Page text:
Austin City Council extends music curfew pilot program at Red River Cultural District

The Red River Cultural District Extended Hours program aimed to allow for later live music curfews while implementing stricter sound mitigation policies.

The Red River Cultural District Extended Hours program aimed to allow for later live music curfews while implementing stricter sound mitigation policies.

The pilot program to extend sound curfews for Red River Cultural District clubs and employ stricter sound mitigation policies received an extension from Austin City Council on Thursday.

At Thursday’s City Council meeting, stakeholders, including city staff, club owners and neighborhood advocates, all provided positive reviews of the Red River Cultural District Extended Hours pilot program, which has been in effect since May 1. The success of the program pleased council members enough to approve a six-month program extension through May 1, 2018.

The pilot program sought to meet the needs of a music and arts economy struggling with rising rents and lower revenues and of a growing downtown residential population struggling to endure the bleeding sound of the downtown entertainment district.

The program allows outdoor music venues in the Red River Cultural District to extend the outdoor live music curfew from 11 p.m. to midnight on Thursdays and from midnight to 1 a.m. on Fridays and Saturdays. Venue owners said later music means more revenue, which would allow them to keep up with rent and increase their pay to local artists. However, the venues would have to strengthen their sound mitigation efforts so as not to affect residents living in the area.

According to a memo sent to council last week from Kevin Johns of the Economic Development Department, the data has proved the program successful.

“The results so far show the venues earning more revenue, venue staff and local musicians getting paid more, sound impact being managed effectively, and significantly improved communication and relationships between venues and nearby neighborhoods,” Johns said.

The memo shows data comparing May to August 2016 and May to August 2017. The data shows a 3 percent increase in gross ticket sales, a 5 percent increase amount paid to venue staff, a 10 percent increase in the number of local and regional acts booked and 22 percent increase in the amount paid to local musicians. There was, however, a 13 percent decrease in the total number of tickets sold.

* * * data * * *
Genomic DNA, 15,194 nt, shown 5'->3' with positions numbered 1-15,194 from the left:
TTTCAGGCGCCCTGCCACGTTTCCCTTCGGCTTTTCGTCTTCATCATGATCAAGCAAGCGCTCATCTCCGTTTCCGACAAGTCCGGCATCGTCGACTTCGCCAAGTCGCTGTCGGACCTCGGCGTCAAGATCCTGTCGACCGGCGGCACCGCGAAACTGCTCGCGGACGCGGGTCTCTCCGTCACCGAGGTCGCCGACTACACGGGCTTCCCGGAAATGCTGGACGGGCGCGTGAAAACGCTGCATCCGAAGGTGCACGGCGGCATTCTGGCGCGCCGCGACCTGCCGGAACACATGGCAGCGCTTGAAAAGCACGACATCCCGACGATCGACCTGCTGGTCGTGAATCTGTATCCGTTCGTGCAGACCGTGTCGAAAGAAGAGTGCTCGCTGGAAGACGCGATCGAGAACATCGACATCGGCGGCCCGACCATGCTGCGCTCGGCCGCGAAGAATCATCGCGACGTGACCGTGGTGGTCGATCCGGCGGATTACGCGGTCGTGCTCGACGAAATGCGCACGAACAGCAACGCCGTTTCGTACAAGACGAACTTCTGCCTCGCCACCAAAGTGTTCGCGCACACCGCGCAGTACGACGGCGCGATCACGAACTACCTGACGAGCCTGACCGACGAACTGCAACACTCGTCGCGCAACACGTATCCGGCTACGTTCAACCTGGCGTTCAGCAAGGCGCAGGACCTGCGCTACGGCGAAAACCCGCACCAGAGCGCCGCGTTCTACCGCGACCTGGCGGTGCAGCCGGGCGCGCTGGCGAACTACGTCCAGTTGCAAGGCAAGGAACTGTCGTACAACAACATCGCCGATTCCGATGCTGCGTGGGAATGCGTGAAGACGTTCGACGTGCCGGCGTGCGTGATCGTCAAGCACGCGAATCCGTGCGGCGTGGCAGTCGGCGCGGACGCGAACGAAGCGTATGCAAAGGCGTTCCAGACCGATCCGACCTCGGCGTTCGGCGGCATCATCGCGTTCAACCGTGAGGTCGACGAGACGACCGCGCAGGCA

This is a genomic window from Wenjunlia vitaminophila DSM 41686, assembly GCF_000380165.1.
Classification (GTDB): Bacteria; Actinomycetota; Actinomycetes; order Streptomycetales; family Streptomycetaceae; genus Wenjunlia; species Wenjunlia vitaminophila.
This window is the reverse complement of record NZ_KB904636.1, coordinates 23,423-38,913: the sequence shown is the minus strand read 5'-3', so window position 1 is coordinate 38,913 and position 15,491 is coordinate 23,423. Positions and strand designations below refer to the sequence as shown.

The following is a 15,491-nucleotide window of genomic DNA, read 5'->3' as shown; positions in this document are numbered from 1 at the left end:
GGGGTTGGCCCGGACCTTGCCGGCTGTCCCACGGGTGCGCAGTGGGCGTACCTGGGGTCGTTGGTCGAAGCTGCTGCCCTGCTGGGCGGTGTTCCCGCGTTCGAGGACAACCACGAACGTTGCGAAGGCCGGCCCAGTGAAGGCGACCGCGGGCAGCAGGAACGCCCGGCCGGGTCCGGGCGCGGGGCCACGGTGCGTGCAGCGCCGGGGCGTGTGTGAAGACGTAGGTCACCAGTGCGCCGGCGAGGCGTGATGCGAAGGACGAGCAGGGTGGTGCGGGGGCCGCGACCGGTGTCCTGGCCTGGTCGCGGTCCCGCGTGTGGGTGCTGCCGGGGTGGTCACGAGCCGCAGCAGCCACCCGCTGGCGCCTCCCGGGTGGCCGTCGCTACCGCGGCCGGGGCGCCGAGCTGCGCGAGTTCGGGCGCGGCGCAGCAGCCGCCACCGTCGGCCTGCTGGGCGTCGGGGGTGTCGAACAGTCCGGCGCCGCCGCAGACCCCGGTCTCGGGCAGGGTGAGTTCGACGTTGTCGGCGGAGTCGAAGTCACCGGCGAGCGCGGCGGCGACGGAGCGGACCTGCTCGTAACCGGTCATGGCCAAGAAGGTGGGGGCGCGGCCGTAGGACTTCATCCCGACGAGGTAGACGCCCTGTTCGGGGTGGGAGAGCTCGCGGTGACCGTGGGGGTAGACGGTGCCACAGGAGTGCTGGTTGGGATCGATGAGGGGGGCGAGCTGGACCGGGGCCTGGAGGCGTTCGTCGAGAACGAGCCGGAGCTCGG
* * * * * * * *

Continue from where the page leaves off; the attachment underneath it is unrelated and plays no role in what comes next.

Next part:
In January when City Council passed the pilot program, Mary Ingle, president of the Austin Neighborhoods Council, objected to extended music hours. On Thursday, she voiced strong support for the program. She said she thought it was “unlikely” that it would work but was “happy to be in favor of the pilot program.”

Ryan Garrett, general manager of Stubb’s BBQ, lauded the program and said it has brought positive results for his venue.

Mayor Steve Adler said he was glad to see the program succeed, as it was a key component of the Music and Creative Arts Ecosystem Omnibus Resolution—a mission approved by City Council to assist the health of the city’s struggling music and creative arts community.

Though the council approved an extension through May 1, they directed the city manager to bring back language to make the pilot program permanent as early as February.
By Christopher Neely
Christopher Neely is Community Impact's Austin City Hall reporter. A New Jersey native, Christopher moved to Austin in 2016 following years of community reporting along the Jersey Shore. His bylines have appeared in the Los Angeles Times, Baltimore Sun, USA Today and several other local outlets along the east coast.


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